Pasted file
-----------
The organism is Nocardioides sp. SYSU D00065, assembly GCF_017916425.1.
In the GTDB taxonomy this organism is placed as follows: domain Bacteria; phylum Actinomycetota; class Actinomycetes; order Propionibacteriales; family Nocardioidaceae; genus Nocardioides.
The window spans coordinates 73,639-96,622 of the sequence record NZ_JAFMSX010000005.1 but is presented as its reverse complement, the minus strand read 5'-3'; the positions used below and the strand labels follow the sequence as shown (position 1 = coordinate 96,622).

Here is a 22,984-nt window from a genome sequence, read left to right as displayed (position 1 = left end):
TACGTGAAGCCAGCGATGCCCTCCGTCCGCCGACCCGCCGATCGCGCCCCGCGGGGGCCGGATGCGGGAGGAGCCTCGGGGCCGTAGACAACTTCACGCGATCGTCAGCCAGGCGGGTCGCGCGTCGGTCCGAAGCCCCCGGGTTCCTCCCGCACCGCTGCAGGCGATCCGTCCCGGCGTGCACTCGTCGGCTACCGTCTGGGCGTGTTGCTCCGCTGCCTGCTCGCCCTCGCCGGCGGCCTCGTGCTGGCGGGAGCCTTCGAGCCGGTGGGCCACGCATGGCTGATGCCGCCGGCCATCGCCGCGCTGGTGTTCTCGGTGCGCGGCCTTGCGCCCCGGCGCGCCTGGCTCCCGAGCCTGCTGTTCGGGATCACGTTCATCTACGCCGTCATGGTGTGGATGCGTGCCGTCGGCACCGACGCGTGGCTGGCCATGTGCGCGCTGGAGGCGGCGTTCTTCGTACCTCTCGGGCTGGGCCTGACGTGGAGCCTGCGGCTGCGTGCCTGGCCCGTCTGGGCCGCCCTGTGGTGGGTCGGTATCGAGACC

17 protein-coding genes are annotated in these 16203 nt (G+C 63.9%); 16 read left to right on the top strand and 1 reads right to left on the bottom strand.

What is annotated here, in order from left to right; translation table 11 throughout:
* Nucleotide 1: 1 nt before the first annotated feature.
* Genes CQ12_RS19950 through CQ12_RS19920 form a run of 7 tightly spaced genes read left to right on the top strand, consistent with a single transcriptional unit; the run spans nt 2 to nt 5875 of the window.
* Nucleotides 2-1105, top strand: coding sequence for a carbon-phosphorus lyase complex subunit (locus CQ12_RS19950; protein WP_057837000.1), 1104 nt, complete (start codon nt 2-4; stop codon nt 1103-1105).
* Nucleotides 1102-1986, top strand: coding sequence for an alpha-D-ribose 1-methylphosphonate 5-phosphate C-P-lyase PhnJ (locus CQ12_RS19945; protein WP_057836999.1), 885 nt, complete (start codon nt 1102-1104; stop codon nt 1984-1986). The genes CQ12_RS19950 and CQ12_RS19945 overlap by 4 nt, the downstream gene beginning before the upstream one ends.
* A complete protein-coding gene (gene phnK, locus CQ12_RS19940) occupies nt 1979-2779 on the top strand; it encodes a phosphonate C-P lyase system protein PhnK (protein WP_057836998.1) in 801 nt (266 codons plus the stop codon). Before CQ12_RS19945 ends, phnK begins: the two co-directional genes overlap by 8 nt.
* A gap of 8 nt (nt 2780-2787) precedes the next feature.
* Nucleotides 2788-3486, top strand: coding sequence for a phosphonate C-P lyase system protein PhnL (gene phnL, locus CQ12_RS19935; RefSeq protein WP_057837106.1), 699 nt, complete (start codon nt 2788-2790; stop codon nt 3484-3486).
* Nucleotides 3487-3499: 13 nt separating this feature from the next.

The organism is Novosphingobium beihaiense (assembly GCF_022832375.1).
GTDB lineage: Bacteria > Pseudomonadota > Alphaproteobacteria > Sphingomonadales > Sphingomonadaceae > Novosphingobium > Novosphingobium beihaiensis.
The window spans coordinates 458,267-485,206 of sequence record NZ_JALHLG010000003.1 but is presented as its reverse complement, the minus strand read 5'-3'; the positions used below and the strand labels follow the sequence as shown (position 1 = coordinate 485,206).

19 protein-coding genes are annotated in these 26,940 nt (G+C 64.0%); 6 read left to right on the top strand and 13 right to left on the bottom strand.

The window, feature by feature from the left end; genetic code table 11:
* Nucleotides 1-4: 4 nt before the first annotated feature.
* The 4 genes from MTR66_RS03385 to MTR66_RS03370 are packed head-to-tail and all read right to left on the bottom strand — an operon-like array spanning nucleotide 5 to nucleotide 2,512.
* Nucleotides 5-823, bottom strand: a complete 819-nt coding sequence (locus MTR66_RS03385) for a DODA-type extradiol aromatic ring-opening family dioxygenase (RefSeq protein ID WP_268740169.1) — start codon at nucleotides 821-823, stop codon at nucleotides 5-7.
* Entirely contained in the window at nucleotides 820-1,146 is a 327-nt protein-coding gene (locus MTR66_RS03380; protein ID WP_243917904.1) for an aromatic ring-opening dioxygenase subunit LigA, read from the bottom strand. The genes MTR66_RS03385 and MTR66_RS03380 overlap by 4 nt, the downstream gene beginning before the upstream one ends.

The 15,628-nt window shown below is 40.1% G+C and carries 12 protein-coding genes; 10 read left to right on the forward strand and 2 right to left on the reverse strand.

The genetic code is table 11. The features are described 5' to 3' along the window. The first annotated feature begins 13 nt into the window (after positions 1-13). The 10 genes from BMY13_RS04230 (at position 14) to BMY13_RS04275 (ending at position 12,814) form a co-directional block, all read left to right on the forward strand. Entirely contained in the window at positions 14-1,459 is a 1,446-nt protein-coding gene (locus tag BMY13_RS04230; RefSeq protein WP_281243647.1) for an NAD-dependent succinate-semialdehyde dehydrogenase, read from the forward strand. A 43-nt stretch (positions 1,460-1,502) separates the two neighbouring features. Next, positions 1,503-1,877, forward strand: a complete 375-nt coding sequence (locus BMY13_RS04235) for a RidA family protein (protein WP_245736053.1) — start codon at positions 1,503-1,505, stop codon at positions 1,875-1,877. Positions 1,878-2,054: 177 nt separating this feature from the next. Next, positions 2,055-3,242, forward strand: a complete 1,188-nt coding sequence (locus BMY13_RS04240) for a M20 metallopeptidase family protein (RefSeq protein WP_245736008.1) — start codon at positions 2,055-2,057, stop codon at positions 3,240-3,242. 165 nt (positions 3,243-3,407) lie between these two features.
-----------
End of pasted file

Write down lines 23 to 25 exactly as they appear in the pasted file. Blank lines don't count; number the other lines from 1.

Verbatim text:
* Nucleotides 5-823, bottom strand: a complete 819-nt coding sequence (locus MTR66_RS03385) for a DODA-type extradiol aromatic ring-opening family dioxygenase (RefSeq protein ID WP_268740169.1) — start codon at nucleotides 821-823, stop codon at nucleotides 5-7.
* Entirely contained in the window at nucleotides 820-1,146 is a 327-nt protein-coding gene (locus MTR66_RS03380; protein ID WP_243917904.1) for an aromatic ring-opening dioxygenase subunit LigA, read from the bottom strand. The genes MTR66_RS03385 and MTR66_RS03380 overlap by 4 nt, the downstream gene beginning before the upstream one ends.

The 15,628-nt window shown below is 40.1% G+C and carries 12 protein-coding genes; 10 read left to right on the forward strand and 2 right to left on the reverse strand.